Ninth Circuit Rejects Federal Government’s Challenge to California’s “Sanctuary State” Laws

This week the US Court of Appeals for the Ninth Circuit issued a decision affirming the lower court’s decision upholding three California laws against a challenge by the federal government. The federal government challenged the three laws, which all pertain to the state’s status as a “sanctuary” state, on the grounds that they are preempted by federal law and that they violate a doctrine known as intergovernmental immunity.

Senate Bill 54 restricts state and local officials from sharing with federal agents information about immigrants within the state. Assembly Bill 103 would require the state attorney general to inspect any facility in the state where Immigration and Customs Enforcement (ICE) has detained immigrants pending their immigration court dates or deportation. Assembly Bill 450 prohibits private employers from cooperating with ICE raids and audits unless such cooperation is mandated by a court order or a specific federal law. This third law also requires employers to inform employees of any federal immigration-related inspections of employment records.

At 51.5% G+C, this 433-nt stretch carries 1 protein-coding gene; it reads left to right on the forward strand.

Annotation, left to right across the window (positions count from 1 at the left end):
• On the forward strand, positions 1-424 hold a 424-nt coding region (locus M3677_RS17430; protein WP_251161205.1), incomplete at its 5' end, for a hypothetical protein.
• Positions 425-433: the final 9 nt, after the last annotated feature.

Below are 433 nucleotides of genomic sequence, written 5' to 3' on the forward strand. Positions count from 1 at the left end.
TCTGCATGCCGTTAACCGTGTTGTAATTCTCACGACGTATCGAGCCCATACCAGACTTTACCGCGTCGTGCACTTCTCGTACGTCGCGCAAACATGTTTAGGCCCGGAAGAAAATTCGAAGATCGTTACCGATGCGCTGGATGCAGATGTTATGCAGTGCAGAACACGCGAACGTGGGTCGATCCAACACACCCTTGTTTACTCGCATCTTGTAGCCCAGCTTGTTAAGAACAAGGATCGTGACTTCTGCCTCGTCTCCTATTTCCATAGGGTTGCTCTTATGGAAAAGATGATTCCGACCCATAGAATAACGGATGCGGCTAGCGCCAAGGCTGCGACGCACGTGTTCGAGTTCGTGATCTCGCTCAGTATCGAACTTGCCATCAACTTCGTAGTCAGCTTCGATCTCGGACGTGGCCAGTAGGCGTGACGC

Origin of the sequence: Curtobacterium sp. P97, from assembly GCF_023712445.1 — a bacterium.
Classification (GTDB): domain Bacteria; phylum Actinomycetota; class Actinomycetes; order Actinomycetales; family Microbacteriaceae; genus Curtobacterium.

The Ninth Circuit upheld the majority of these laws, striking down only a portion of Assembly Bill 103 as impermissibly burdening the federal government under the intergovernmental immunity doctrine. Notably, the Ninth Circuit judge who authored the opinion is a Republican-appointed judge, reinforcing Chief Justice Roberts’s rebuke to the president that “[w]e do not have Obama judges or Trump judges, Bush judges or Clinton judges.”

Additional Reading

United States v. California, No. 18-16496 (9th Cir. Apr. 18, 2019)

Federal Appellate Court Rules Against Trump Administration on Most Issues in California “Sanctuary State” Case, Ilya Somin, The Volokh Conspiracy, April 18, 2019

A Guided Tour Through the United States v. California Lawsuit Challenging Some of California’s “Sanctuary” Policies, Vikram David Amar, Verdict, June 1, 2019